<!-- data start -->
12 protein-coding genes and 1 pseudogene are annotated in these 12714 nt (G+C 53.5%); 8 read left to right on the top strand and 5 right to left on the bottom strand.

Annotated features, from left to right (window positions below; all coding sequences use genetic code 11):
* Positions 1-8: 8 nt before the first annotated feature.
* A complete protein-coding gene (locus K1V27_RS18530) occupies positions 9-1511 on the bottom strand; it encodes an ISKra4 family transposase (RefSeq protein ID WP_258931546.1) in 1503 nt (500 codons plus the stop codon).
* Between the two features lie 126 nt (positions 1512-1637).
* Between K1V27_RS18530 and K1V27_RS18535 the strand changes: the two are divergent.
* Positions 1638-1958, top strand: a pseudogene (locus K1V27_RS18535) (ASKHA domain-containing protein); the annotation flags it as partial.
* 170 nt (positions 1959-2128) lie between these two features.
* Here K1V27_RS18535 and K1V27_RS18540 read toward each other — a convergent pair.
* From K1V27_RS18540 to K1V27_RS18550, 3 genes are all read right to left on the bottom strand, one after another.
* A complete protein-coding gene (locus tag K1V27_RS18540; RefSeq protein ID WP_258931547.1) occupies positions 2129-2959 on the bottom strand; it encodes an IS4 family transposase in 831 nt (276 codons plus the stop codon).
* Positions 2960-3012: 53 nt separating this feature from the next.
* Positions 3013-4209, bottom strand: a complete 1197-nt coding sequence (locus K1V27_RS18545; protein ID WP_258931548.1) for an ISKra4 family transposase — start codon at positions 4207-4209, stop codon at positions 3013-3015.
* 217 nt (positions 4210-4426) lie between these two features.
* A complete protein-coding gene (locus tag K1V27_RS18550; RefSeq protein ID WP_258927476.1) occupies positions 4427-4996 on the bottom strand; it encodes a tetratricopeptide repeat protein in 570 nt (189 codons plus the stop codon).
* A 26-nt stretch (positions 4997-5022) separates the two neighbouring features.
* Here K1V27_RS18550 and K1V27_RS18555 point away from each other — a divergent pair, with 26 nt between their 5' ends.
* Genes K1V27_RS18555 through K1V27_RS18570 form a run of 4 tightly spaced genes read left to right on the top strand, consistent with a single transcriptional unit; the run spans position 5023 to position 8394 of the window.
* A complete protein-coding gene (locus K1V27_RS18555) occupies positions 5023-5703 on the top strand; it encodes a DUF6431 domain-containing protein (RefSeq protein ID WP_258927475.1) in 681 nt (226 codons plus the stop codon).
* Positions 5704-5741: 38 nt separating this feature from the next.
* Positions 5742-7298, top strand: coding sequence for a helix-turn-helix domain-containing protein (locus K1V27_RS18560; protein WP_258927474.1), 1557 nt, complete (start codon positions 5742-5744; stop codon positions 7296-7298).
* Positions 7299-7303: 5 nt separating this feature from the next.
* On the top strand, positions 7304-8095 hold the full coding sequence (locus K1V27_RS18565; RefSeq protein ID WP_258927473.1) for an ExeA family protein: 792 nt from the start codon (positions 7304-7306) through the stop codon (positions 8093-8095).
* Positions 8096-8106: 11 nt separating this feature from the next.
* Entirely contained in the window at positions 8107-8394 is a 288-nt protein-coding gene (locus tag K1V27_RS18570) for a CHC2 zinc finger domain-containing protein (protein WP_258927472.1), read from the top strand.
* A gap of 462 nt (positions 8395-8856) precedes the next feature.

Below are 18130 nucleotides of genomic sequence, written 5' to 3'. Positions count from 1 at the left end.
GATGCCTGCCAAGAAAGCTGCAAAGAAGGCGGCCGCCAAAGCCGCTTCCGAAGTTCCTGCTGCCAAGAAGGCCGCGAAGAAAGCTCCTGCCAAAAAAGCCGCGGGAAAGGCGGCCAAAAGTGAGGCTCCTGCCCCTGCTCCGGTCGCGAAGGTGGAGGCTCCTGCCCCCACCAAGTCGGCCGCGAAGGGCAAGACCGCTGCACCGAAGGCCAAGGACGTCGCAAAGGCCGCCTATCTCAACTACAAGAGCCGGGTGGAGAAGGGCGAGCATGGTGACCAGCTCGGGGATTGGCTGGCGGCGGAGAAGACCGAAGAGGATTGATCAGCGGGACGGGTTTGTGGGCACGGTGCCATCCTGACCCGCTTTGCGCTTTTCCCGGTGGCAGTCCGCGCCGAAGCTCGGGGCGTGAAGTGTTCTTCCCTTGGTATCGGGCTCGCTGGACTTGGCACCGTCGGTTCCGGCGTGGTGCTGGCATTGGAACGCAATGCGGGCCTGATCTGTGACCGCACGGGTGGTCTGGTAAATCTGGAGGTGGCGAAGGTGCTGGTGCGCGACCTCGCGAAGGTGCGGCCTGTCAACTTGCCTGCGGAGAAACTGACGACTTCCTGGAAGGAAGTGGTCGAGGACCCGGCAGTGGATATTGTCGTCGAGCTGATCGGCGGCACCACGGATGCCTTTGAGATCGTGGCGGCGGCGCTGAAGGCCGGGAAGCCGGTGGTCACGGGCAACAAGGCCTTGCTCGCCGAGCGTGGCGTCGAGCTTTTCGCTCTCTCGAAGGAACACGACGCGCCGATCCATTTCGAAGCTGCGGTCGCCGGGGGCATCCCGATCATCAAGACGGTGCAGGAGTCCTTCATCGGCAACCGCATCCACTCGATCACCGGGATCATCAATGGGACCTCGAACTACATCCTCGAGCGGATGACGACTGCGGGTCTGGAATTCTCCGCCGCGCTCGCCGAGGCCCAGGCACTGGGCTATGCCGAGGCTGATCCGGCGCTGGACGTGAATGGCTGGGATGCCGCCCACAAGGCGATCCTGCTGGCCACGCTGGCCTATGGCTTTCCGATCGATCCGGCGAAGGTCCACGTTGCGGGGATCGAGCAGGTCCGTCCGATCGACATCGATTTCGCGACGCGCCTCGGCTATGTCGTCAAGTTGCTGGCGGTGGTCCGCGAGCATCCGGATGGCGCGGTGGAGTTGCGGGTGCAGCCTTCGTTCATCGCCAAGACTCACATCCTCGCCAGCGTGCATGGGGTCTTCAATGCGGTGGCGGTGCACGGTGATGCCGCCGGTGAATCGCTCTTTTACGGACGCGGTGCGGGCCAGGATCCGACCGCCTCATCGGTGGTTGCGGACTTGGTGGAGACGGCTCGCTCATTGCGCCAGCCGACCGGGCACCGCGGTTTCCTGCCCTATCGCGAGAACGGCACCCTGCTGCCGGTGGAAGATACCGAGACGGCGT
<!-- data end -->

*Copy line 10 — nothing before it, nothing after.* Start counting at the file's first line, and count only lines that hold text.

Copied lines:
* From K1V27_RS18540 to K1V27_RS18550, 3 genes are all read right to left on the bottom strand, one after another.